Disclaimer: I received a free review copy of this title from the publisher.
“Look. You’ve stumbled into trouble beyond recall. You can’t run far enough away from this. I could give the lot of you more money to just walk away right now—more than you’ll see in your entire military career. You don’t know what you’re messing with.”
After a narrow loss at the 100th Boarding Games, Commander Rosa Martín Rivas and the crew of Zuma’s Ghost head back to Jupiter Station, where they are posted as part of the Near-Earth Orbital Guard, or NeoG, the solar system’s Coast Guard. The crew is still smarting from their loss at the Boarding Games, when Nika, their lieutenant, receives a promotion which means they will lose their best swordsman in exchange for a new officer they are worried will be more status than substance. Maxine Carmichael is a brand new officer in the NeoG. After defying her influential family’s tradition of entering the Navy—which focuses on science and space exploration—Max is determined to make her own choices, and find her own place in the universe. But she will have a hard task proving herself and winning over the crew of Zuma’s Ghost, especially Nika’s adopted sister Jenks.
The crew is comprised of a variety of interesting characters headed by Commander Rosa, a member of the Earth-Bound Church who has received a dispensation from her pastor to serve off of God’s Green Earth—provided she doesn’t leave the solar system. She has left a wife and two daughters behind at home, along with her extremely orthodox mother. Her Master Chief is Ma Léi, a retired Navy officer who also happens to be a friend of Max’s father. Instead of taking his retirement, Ma signed up for second career in the NeoG, fully enjoying the long life and health afforded by LifeEx, the revolutionary medical treatment invented by Max’s great-great-grandfather, Alexander Carmichael. They are joined by master hacker Ensign Nell Zika aka Sapphi, and Petty Officer Uchida Tamashini aka Tamago (they/them), and of course, Petty Officer Altandai Khan, aka Jenks, the brash but undefeated fighter and brilliant mechanic who loves fiercely but doesn’t trust easily. For future installments, I’d like to see more development for Sapphi and Tamago, who get short shrift in this volume.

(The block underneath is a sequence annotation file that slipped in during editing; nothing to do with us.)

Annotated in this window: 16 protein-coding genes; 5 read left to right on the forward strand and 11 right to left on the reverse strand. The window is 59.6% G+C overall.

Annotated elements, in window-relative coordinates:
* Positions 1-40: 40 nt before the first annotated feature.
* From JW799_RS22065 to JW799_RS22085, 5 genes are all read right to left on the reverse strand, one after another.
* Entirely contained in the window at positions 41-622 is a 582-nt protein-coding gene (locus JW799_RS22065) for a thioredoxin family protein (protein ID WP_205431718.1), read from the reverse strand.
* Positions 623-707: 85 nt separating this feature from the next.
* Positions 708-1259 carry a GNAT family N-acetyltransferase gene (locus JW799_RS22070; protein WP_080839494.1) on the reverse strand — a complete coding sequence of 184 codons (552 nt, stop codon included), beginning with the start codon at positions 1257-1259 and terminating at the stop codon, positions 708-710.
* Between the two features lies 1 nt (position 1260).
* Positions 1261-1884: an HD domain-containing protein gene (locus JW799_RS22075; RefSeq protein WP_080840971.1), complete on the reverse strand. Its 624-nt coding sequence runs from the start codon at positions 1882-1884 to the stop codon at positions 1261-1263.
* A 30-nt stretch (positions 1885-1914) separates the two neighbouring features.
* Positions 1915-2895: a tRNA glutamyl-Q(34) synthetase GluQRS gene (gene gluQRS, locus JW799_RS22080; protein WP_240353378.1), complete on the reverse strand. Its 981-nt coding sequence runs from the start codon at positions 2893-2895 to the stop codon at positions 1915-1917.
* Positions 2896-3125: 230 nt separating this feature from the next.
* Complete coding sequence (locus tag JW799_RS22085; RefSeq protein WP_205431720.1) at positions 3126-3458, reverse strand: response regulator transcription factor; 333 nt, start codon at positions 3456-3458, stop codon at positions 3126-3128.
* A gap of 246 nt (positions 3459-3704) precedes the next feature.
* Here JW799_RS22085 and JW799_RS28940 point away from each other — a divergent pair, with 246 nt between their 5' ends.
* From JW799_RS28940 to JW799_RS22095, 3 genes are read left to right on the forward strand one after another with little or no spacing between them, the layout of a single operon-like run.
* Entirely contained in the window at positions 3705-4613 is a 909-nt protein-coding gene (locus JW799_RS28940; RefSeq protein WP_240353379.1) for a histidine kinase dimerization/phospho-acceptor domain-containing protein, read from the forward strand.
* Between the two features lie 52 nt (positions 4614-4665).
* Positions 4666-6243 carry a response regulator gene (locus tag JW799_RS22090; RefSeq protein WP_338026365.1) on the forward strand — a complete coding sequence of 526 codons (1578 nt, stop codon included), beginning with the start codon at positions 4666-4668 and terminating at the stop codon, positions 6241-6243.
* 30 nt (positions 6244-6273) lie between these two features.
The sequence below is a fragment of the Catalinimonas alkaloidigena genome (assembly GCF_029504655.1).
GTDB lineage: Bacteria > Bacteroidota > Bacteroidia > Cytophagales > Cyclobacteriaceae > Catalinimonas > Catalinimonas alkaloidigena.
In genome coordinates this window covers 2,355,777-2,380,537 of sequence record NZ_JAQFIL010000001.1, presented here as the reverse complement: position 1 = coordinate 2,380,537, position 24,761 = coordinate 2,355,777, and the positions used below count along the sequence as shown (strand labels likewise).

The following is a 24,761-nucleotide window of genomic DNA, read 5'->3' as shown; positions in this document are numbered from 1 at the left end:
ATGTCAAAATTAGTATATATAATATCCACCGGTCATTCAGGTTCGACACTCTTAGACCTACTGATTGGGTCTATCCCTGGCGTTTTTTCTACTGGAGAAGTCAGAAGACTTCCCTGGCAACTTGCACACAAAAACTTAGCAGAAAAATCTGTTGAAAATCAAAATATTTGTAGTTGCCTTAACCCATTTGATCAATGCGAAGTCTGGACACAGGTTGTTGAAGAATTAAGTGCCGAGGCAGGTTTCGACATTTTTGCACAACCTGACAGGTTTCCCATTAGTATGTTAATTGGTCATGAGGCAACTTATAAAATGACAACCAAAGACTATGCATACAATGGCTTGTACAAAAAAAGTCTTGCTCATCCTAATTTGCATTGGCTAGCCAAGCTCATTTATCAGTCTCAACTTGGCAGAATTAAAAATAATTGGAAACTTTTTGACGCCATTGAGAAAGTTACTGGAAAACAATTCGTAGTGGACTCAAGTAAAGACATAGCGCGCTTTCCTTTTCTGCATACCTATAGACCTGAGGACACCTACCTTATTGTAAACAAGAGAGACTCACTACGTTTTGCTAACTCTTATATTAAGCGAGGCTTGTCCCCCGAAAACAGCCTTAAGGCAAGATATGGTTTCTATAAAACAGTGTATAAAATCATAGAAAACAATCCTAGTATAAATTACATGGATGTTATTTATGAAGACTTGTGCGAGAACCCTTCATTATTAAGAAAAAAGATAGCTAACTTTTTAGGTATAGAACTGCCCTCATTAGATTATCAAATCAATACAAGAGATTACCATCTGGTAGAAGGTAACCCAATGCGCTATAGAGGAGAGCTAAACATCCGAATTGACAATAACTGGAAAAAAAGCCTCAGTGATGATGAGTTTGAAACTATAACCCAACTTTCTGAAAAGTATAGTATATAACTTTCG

Although not positioned as the main character, a lot of the heart of this story revolves around Jenks. One of the highlights is the slowly warming relationship between Jenks and Max, as Max figures out how to be the kind of officer and teammate a firebrand like Jenks needs. Meanwhile, Jenks has a longstanding friends with benefits arrangement with Luis Armstrong, a widow who is stationed back on Earth with his two young sons. They are positioned on the edge of something more, if only Jenks could stop trying to run away. While not the protagonist as such, Jenks is definitely the life of the party, and the heart of the crew.
I have to admit I was pleasantly surprised by this story, which takes military sci-fi in an unexpected direction. Far from focusing on closely described battles and military expansionism, A Pale Light in the Dark is instead tightly focused on the crew of Zuma’s Ghost, their found family relationship, and their commitment to being the best crew in the service so that they can fulfill their mission to help those who become lost or stranded in space. The timeline of the story is built around the countdown to the next Boarding Games, which Rosa is desperate to have NeoG win for the first time. There is also a slow-burning mystery surrounding a long-missing freighter that the crew reclaims from a mysterious band of smugglers. After simmering throughout the novel, this plot thread comes to a slightly rushed conclusion, but I think there is room to further explore the ramifications later in the series. I’d love a deeper dive into the economics and morality of LifeEx, which must either be paid for, or earned through military service.
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